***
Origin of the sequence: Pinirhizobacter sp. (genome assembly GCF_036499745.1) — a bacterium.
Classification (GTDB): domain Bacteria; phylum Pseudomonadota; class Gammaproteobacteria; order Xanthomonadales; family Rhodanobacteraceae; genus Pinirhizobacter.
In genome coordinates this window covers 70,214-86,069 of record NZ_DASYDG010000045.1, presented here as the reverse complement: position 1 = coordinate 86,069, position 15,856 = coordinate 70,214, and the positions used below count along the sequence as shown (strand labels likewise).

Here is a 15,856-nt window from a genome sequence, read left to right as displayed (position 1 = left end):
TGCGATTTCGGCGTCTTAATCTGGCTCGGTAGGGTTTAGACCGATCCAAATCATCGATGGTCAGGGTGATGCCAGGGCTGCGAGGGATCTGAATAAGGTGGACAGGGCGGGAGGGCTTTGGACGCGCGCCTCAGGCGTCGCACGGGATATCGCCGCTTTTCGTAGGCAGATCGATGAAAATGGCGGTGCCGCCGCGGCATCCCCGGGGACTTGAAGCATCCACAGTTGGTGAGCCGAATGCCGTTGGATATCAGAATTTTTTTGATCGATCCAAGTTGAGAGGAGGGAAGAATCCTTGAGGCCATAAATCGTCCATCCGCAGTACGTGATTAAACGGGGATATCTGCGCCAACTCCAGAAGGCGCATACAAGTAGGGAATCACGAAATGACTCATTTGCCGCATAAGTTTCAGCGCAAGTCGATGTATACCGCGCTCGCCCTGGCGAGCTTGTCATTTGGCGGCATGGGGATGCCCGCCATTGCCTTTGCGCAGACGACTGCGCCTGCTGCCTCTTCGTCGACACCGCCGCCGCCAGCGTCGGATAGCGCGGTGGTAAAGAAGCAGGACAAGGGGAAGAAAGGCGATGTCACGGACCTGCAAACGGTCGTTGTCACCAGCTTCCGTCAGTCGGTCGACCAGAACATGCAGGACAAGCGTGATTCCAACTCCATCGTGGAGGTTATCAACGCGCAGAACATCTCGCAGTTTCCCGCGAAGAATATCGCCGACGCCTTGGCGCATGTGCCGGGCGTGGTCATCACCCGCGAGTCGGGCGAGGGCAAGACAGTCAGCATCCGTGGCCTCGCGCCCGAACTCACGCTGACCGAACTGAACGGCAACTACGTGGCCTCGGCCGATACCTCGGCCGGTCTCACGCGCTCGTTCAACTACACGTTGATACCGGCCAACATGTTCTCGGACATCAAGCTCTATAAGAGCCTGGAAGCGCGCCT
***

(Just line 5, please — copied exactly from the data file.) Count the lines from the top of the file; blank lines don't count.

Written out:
TGCGATTTCGGCGTCTTAATCTGGCTCGGTAGGGTTTAGACCGATCCAAATCATCGATGGTCAGGGTGATGCCAGGGCTGCGAGGGATCTGAATAAGGTGGACAGGGCGGGAGGGCTTTGGACGCGCGCCTCAGGCGTCGCACGGGATATCGCCGCTTTTCGTAGGCAGATCGATGAAAATGGCGGTGCCGCCGCGGCATCCCCGGGGACTTGAAGCATCCACAGTTGGTGAGCCGAATGCCGTTGGATATCAGAATTTTTTTGATCGATCCAAGTTGAGAGGAGGGAAGAATCCTTGAGGCCATAAATCGTCCATCCGCAGTACGTGATTAAACGGGGATATCTGCGCCAACTCCAGAAGGCGCATACAAGTAGGGAATCACGAAATGACTCATTTGCCGCATAAGTTTCAGCGCAAGTCGATGTATACCGCGCTCGCCCTGGCGAGCTTGTCATTTGGCGGCATGGGGATGCCCGCCATTGCCTTTGCGCAGACGACTGCGCCTGCTGCCTCTTCGTCGACACCGCCGCCGCCAGCGTCGGATAGCGCGGTGGTAAAGAAGCAGGACAAGGGGAAGAAAGGCGATGTCACGGACCTGCAAACGGTCGTTGTCACCAGCTTCCGTCAGTCGGTCGACCAGAACATGCAGGACAAGCGTGATTCCAACTCCATCGTGGAGGTTATCAACGCGCAGAACATCTCGCAGTTTCCCGCGAAGAATATCGCCGACGCCTTGGCGCATGTGCCGGGCGTGGTCATCACCCGCGAGTCGGGCGAGGGCAAGACAGTCAGCATCCGTGGCCTCGCGCCCGAACTCACGCTGACCGAACTGAACGGCAACTACGTGGCCTCGGCCGATACCTCGGCCGGTCTCACGCGCTCGTTCAACTACACGTTGATACCGGCCAACATGTTCTCGGACATCAAGCTCTATAAGAGCCTGGAAGCGCGCCT